And there’s more you can do for financial peace of mind. Book a package holiday (transport and accommodation) with a reputable travel agent – and quiz them about your refund rights. You’ll have far more robust financial protection than if you book your flights and hotel separately. And remember to always, always, use a travel agent that’s ATOL-protected.
There are some winter sun destinations on the travel corridor list – I fancy a two-week break in Thailand…
Sadly, that’s off the cards right now. Many destinations (including Thailand) are closed entirely to tourists.
Confusingly, some of these countries are still included on our travel corridor lists: these include (but are not limited to) Australia, New Zealand, Thailand, Japan and Argentina. Their borders are only open to returning residents or diplomats; currently, no tourist visas are being issued.
To see the entry requirements of your preferred destination, search for its ‘Travel Advice’ page on gov.uk. This is updated daily.
Will I have to take a Covid test before my holiday?
Yes, most countries now require visitors to take a test before their trip: again, check its gov.uk ‘Travel Advice’ page for details. If you refuse or fail to take a test, you will be denied entry to the country. Some airlines require one, too.
An NHS test will not provide you with a certificate to travel, so you will have to take a private test. These can either be carried out at a clinic or self-conducted at home; the latter option is cheaper.
Are ski holidays going ahead?
Yes – though each country’s wider rules and restrictions do, of course, still apply.
Resorts in France, Italy and Austria have announced how they intend to minimise the risk of infection: key changes this year will include reduced capacity on ski lifts, mandatory face coverings in public areas (but not on the slopes themselves), and table service only in bars and restaurants.
What are the rules for UK holidays?
The UK remains your best chance of a restriction-free holiday. However, the rules can change quickly, with local lockdowns outlawing non-essential travel to affected areas. (Check the latest regulations in England, Scotland, Wales and Northern Ireland.)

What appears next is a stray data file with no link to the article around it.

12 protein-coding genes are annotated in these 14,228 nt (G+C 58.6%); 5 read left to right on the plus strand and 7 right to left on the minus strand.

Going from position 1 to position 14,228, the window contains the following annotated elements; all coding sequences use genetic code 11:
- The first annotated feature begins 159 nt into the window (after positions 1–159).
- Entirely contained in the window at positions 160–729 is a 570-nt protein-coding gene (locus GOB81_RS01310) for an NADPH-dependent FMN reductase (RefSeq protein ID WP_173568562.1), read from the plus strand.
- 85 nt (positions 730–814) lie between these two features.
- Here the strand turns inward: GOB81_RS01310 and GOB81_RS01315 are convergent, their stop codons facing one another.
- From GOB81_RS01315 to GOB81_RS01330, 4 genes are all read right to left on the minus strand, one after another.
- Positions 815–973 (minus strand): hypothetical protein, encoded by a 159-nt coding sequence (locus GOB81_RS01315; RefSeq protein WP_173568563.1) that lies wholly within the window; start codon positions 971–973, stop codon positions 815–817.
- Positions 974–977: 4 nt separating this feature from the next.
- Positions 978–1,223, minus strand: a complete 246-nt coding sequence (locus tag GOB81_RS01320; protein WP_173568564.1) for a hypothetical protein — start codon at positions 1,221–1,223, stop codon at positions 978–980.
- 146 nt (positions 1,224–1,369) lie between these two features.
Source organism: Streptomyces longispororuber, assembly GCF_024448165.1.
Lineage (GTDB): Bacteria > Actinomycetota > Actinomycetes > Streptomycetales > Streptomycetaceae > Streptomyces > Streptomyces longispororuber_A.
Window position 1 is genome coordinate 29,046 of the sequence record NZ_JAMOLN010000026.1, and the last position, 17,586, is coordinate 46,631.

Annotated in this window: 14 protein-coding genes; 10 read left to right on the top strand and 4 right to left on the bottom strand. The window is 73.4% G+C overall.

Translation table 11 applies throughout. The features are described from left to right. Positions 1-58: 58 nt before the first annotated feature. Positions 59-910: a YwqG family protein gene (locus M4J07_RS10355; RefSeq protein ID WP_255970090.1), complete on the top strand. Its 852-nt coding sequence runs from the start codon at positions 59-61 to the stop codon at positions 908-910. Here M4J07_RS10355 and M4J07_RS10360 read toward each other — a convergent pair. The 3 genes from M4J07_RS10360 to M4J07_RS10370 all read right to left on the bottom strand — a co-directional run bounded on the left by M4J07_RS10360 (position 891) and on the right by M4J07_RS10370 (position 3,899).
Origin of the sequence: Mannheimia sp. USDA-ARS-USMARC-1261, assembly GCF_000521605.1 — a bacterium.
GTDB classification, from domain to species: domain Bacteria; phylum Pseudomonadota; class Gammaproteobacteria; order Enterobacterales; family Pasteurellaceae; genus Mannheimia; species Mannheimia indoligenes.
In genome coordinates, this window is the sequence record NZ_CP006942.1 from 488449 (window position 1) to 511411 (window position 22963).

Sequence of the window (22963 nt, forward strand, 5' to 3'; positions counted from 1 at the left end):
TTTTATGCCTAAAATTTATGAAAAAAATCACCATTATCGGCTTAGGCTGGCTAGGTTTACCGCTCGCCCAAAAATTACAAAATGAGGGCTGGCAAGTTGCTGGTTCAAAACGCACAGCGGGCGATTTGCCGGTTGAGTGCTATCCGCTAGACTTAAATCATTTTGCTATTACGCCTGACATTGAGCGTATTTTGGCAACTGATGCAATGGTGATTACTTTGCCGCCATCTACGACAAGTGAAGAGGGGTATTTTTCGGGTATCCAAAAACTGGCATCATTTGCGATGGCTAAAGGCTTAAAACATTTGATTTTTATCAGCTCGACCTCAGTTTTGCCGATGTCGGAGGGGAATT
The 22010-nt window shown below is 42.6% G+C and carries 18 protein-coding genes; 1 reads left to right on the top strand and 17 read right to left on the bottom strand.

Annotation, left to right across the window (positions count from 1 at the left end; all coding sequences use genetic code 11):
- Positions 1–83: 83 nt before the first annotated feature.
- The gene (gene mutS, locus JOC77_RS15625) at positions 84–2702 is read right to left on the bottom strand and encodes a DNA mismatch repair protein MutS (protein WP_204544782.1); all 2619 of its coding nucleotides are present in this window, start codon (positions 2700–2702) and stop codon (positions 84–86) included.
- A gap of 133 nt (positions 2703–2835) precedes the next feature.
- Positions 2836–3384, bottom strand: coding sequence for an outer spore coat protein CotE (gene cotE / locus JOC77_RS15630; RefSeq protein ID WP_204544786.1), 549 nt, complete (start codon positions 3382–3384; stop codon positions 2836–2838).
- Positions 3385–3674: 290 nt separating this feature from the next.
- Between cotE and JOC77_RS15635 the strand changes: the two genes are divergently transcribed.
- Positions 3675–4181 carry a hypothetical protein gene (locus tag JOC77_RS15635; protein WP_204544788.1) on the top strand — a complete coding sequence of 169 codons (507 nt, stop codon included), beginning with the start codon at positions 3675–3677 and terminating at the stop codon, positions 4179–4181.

All of Boundless’s holiday properties have introduced new Covid-19 protocol to protect their guests and staff. Whether you’re staying in self-contained cabins at Whitemead Forest Park (pictured above) or enjoying some seaside pampering at Bournemouth Westcliff Hotel, we'll ensure you stay as safe as possible, with streamlined check-in, hand sanitiser stations and increased cleaning of high-frequency ‘touch points’ (such as door handles and light switches). For added peace of mind, all bookings at Boundless-owned properties come with our Book with Confidence Guarantee.
Boundless partner Warner Leisure has also taken measures to ensure that its luxurious countryside and coastal properties meet safety and hygiene standards, and is also offering its own Coronavirus Guarantee.
What about self-catering options?
If you’re booking in a group, be wary of local restrictions on sociable gatherings. While the ‘Rule of Six’ applies to the entire UK, additional restrictions apply in different areas. Some parts of the UK now outlaw any gatherings with those outside your ‘bubble’: again, see the UK’s regional rules.
However, Boundless offers self-catering options in beautiful destinations that (at time of press) have no extra restrictions – in Cornwall (Treworgie Barton), the Cotswolds (Cotswold Cottages) and the Lake District (Parkergate). As with the previously mentioned Boundless resorts, you will get our Book with Confidence Guarantee when you book a break at one of these.
Despite all the obstacles, I still really want to go abroad. What are the golden rules?
• Book a package holiday: this will give you added financial protection.
• Be flexible: travel restrictions can change at short notice.
• Insure your trip: ask your insurance provider what it does and doesn't cover.
• Stay informed: it’s your responsibility to adhere to the rules of your destination and transport provider, so research them thoroughly.
Hazel Plush is a senior editor on the Telegraph’s travel section. All information in this article is correct at time of press.
Photos: Getty Images